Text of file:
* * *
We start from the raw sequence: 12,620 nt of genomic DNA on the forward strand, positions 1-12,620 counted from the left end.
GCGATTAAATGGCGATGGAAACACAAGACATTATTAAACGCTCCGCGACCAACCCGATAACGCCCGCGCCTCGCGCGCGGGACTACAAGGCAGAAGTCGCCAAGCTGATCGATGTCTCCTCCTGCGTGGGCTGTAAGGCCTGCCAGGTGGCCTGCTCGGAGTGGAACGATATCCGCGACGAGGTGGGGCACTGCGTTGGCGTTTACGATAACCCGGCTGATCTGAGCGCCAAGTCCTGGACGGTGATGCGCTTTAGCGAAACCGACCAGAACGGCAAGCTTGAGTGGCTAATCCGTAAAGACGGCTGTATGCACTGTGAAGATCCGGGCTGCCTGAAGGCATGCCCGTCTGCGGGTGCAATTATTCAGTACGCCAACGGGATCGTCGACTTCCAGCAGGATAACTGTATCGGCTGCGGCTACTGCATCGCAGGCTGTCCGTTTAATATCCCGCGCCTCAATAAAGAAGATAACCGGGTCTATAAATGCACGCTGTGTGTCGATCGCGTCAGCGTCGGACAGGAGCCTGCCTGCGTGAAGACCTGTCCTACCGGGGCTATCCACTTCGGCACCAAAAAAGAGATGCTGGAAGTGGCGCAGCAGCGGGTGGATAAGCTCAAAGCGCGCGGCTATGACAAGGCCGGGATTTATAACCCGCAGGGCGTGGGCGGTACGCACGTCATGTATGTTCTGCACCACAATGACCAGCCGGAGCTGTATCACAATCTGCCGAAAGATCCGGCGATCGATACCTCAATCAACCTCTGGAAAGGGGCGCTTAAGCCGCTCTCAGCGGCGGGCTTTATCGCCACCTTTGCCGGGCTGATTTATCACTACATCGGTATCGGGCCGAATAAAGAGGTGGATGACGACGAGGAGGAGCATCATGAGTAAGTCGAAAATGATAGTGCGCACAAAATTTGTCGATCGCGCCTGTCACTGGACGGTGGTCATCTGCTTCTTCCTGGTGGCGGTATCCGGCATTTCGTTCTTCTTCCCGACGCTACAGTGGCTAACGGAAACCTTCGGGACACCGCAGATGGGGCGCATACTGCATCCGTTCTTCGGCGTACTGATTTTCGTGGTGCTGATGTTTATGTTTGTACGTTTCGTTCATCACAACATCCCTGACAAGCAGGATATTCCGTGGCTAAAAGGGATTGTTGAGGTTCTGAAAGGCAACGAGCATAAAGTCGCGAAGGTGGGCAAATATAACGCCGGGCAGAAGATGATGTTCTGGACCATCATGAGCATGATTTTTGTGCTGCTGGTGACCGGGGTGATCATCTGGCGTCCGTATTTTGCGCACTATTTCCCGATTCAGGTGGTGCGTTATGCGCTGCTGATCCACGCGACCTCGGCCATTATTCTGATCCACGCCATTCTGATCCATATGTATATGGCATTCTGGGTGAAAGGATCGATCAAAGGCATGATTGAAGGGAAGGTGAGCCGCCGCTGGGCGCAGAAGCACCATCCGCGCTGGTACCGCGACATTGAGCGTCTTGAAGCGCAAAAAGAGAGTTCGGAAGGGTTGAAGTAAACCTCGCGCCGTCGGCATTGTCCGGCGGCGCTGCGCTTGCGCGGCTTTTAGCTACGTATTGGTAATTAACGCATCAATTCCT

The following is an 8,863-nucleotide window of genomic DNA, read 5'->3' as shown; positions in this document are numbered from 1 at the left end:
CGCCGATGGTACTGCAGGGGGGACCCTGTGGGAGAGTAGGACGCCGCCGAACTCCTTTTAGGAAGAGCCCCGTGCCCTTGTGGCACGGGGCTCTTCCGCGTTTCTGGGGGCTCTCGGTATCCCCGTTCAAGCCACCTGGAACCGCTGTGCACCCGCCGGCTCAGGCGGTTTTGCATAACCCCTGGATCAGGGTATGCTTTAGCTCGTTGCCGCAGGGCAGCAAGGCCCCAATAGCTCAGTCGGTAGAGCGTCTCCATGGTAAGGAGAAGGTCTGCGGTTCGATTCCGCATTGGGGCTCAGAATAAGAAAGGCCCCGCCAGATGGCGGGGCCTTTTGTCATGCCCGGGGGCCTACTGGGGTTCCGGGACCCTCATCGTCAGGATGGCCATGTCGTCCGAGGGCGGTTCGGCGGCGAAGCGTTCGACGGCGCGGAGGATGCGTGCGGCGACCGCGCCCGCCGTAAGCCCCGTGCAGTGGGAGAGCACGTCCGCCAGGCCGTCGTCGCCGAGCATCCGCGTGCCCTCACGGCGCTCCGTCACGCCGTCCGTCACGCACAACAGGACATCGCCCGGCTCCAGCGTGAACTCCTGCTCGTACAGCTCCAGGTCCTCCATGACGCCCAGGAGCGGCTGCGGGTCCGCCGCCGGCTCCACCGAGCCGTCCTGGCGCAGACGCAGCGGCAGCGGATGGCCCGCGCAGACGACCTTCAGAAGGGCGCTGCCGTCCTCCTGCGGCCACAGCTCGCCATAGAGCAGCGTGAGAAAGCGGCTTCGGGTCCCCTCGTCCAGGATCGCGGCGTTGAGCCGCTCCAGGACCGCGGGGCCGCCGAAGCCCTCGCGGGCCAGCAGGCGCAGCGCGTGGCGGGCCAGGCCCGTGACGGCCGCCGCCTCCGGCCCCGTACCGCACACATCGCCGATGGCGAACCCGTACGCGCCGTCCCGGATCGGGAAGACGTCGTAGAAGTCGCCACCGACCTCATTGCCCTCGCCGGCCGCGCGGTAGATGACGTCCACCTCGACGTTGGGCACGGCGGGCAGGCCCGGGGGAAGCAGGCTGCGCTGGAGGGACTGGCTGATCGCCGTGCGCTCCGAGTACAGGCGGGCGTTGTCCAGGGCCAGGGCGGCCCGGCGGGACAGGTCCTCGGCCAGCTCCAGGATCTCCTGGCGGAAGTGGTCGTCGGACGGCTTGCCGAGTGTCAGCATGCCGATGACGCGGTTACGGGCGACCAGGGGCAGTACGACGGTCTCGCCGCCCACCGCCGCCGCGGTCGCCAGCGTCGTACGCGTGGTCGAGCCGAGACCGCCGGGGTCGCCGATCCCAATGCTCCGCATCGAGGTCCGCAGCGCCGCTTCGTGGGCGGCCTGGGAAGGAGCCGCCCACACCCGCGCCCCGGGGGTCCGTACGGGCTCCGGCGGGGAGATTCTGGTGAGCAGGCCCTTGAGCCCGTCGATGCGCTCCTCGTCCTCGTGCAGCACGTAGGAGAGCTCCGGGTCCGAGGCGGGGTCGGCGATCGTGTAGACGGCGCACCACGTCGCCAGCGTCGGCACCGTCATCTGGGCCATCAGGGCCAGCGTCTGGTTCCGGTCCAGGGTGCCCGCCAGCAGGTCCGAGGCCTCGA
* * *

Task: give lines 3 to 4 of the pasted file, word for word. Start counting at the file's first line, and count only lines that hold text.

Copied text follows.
The following is an 8,863-nucleotide window of genomic DNA, read 5'->3' as shown; positions in this document are numbered from 1 at the left end:
CGCCGATGGTACTGCAGGGGGGACCCTGTGGGAGAGTAGGACGCCGCCGAACTCCTTTTAGGAAGAGCCCCGTGCCCTTGTGGCACGGGGCTCTTCCGCGTTTCTGGGGGCTCTCGGTATCCCCGTTCAAGCCACCTGGAACCGCTGTGCACCCGCCGGCTCAGGCGGTTTTGCATAACCCCTGGATCAGGGTATGCTTTAGCTCGTTGCCGCAGGGCAGCAAGGCCCCAATAGCTCAGTCGGTAGAGCGTCTCCATGGTAAGGAGAAGGTCTGCGGTTCGATTCCGCATTGGGGCTCAGAATAAGAAAGGCCCCGCCAGATGGCGGGGCCTTTTGTCATGCCCGGGGGCCTACTGGGGTTCCGGGACCCTCATCGTCAGGATGGCCATGTCGTCCGAGGGCGGTTCGGCGGCGAAGCGTTCGACGGCGCGGAGGATGCGTGCGGCGACCGCGCCCGCCGTAAGCCCCGTGCAGTGGGAGAGCACGTCCGCCAGGCCGTCGTCGCCGAGCATCCGCGTGCCCTCACGGCGCTCCGTCACGCCGTCCGTCACGCACAACAGGACATCGCCCGGCTCCAGCGTGAACTCCTGCTCGTACAGCTCCAGGTCCTCCATGACGCCCAGGAGCGGCTGCGGGTCCGCCGCCGGCTCCACCGAGCCGTCCTGGCGCAGACGCAGCGGCAGCGGATGGCCCGCGCAGACGACCTTCAGAAGGGCGCTGCCGTCCTCCTGCGGCCACAGCTCGCCATAGAGCAGCGTGAGAAAGCGGCTTCGGGTCCCCTCGTCCAGGATCGCGGCGTTGAGCCGCTCCAGGACCGCGGGGCCGCCGAAGCCCTCGCGGGCCAGCAGGCGCAGCGCGTGGCGGGCCAGGCCCGTGACGGCCGCCGCCTCCGGCCCCGTACCGCACACATCGCCGATGGCGAACCCGTACGCGCCGTCCCGGATCGGGAAGACGTCGTAGAAGTCGCCACCGACCTCATTGCCCTCGCCGGCCGCGCGGTAGATGACGTCCACCTCGACGTTGGGCACGGCGGGCAGGCCCGGGGGAAGCAGGCTGCGCTGGAGGGACTGGCTGATCGCCGTGCGCTCCGAGTACAGGCGGGCGTTGTCCAGGGCCAGGGCGGCCCGGCGGGACAGGTCCTCGGCCAGCTCCAGGATCTCCTGGCGGAAGTGGTCGTCGGACGGCTTGCCGAGTGTCAGCATGCCGATGACGCGGTTACGGGCGACCAGGGGCAGTACGACGGTCTCGCCGCCCACCGCCGCCGCGGTCGCCAGCGTCGTACGCGTGGTCGAGCCGAGACCGCCGGGGTCGCCGATCCCAATGCTCCGCATCGAGGTCCGCAGCGCCGCTTCGTGGGCGGCCTGGGAAGGAGCCGCCCACACCCGCGCCCCGGGGGTCCGTACGGGCTCCGGCGGGGAGATTCTGGTGAGCAGGCCCTTGAGCCCGTCGATGCGCTCCTCGTCCTCGTGCAGCACGTAGGAGAGCTCCGGGTCCGAGGCGGGGTCGGCGATCGTGTAGACGGCGCACCACGTCGCCAGCGTCGGCACCGTCATCTGGGCCATCAGGGCCAGCGTCTGGTTCCGGTCCAGGGTGCCCGCCAGCAGGTCCGAGGCCTCGA